The Sherlock Holmes would expect the 'normal' (used as loosely as humanly possible) person to be, naturally, caught by surprise but instinctively, perhaps through a psychological autopilot, offer a 'Thank you' with a nonobligatory 'You as well.' A smile would be preferred, but is optional. That way, he or she would know that they were being noticed and that alone would generate some minute sense of self-confidence, enough to assist them in getting through the day's struggles and possibly adjust their outlook of life. Yet, the Moriarty would view that the statement as giving away his or her position and shows that they have been noticed or detected, perhaps watched. The slightest paranoid mind would disregard the sincerity and investigate the possibility of it being creeper-like, unordinary, and foreign. Perhaps label the person who took a social risk as a maverick? A stalker? Does the misreading and mistaking of genuine kindness as a possible threat imply a problem to the person giving the compliment and/or the person receiving the compliment? Is it worth the social, tactical risk?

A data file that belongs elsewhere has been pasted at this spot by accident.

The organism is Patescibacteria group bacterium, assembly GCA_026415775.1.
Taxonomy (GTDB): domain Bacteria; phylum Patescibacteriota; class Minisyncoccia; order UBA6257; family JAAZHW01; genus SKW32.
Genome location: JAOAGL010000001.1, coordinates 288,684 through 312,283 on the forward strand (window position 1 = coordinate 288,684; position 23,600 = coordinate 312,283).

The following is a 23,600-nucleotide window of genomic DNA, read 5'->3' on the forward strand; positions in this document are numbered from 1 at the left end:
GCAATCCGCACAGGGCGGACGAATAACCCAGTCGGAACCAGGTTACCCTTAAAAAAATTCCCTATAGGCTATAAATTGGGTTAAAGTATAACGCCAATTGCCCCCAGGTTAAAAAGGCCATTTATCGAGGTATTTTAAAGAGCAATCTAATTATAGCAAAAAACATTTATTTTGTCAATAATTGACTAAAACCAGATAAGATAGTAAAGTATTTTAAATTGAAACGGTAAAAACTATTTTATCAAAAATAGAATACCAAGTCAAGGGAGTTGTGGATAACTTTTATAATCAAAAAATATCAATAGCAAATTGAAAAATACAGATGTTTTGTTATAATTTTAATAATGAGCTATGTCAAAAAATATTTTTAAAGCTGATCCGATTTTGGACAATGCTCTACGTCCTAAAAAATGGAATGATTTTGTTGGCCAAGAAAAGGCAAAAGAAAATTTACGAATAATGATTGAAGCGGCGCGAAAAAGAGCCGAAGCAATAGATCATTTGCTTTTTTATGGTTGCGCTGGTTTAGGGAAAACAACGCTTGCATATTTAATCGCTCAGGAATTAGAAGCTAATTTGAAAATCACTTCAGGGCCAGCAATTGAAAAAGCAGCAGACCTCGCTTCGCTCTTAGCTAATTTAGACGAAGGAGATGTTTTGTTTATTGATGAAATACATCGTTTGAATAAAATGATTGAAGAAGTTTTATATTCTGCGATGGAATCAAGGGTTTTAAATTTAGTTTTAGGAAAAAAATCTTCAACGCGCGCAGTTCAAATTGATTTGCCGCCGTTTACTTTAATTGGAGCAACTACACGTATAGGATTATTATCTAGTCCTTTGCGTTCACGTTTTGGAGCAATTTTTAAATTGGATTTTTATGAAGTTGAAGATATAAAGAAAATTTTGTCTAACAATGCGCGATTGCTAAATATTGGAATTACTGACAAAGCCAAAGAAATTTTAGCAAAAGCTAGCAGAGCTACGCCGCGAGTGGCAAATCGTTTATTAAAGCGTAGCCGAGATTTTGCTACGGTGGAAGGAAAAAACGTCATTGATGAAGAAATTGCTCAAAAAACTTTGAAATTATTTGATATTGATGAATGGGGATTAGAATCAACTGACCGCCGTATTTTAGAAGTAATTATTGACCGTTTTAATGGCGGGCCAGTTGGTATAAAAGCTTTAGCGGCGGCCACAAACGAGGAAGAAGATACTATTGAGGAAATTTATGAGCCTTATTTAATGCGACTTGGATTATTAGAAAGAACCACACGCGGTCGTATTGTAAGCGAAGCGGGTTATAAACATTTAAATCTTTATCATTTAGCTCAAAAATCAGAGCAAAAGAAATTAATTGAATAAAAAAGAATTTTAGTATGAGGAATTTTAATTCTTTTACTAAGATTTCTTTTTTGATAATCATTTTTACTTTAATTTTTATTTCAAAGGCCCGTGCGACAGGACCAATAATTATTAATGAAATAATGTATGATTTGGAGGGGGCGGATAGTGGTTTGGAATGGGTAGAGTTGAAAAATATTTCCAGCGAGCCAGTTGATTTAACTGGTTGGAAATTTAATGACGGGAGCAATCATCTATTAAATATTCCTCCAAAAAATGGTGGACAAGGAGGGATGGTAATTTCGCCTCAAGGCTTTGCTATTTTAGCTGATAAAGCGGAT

Little did I know that although this fierce battle was ensuing in my mind, I failed to take into consideration that this outlook was not solely my own. As James Moriarty said, 'Come now, you really think you're the only one who can play this game?'
For some strange reason, approximately two weeks later, I had decided to join this fellow Ivy Cornellian for breakfast. Perhaps I woke up on the right side of the bed and Pharrell William's 'Happy' song took charge of my day's attitude and perspective, but I took a social risk and it proved successful, confirming that my first hypothesis, the Sherlock Holmes perspective, was the accurate, logical assumption to make. Since this decisive victory over Moriarty's pessimistic logic, we have been enjoying general conversations every other morning and are on a friendly basis. But after a few conversations and after briefly revealing the process that it took to finally take a risk to introduce myself, my breakfast companion had revealed the she too had undergone a very similar, internal battle of logic and social hypotheses.